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Association of Soil-transmitted Helminth Infection and Micronutrient Malnutrition: A Narrative Review

Asian Journal of Biological and Life Sciences,2021,10,2,317-324.
Published:September 2021
Type:Review Article
Author(s) affiliations:

Daniella U. Masangcay*, An Jlyka Y. Amado, Azel R. Bulalas, Sophia R. Ciudadano, Jane D. Fernandez, Stacy M. Sastrillo, Reymund M. Mabaggu

Department of Medical Technology, Institute of Arts and Sciences, Far Eastern University- Manila, PHILIPPINES.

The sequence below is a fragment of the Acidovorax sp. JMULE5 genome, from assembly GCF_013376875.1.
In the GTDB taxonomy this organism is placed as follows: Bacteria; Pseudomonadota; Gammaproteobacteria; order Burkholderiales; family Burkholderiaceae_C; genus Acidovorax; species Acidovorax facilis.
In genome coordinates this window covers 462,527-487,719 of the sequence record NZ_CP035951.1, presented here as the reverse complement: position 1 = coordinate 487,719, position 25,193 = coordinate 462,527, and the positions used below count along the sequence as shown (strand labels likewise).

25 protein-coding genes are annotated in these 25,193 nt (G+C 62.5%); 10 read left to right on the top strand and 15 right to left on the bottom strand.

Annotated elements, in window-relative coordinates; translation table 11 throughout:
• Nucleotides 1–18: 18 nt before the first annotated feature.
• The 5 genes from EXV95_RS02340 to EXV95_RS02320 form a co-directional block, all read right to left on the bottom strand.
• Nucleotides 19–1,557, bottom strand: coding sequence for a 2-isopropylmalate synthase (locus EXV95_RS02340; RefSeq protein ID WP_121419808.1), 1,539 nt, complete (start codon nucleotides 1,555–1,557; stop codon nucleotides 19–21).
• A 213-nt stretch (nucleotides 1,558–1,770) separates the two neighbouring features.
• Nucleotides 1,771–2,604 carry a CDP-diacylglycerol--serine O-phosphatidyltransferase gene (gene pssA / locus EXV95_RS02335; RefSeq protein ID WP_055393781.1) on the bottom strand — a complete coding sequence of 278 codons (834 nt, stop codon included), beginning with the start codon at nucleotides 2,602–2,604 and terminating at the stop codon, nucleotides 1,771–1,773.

Micronutrient malnutrition, mainly iron, Vitamin A, and zinc, affects more than 2 billion people worldwide. One notable cause of this condition is an abnormal digestive function due to parasitic intestinal infections. Since infections with soil-transmitted helminths (STH) are observed in 24% of the world’s population, it contributes to approximately 100 million malnutrition in children globally. The following parasites cause this: Ascaris lumbricoides, Trichuris trichiura, and hookworms Ancylostoma duodenale and Necator americanus. This narrative review aims to synthesize the existing literature on the epidemiology, pathogenesis, and clinical manifestations of micronutrient malnutrition—iron, Vitamin A, and zinc to explain its relationship with STH infections. Research journals and articles were retrieved from PubMed and Google Scholar. Search terms include “helminthiasis or STH infection or soil-transmitted helminth infection,” “malnutrition or nutrition deficiency,” “iron or ferritin or hemoglobin,” “Vitamin A or retinol,” and “zinc.”. STH infections can cause micronutrient malnutrition. The existing relationship between STH and micronutrient malnutrition is a significant burden, mainly in children or pregnant women who reside in rural communities of developing countries. Iron deficiency is the most common micronutrient malnutrition manifested in infected populations, mainly in pregnant women. In contrast, Vitamin A deficiency occurs more often in children than in pregnant women. The least common of all micronutrient malnutrition occurring in STH-infected individuals is zinc deficiency. However, since only a few studies have conducted additional assessments for other possible contributing factors (e.g., diet intake, underlying genetic conditions), further research is needed to elucidate the complex interplay of other determinants and risk factors involved in this health scenario.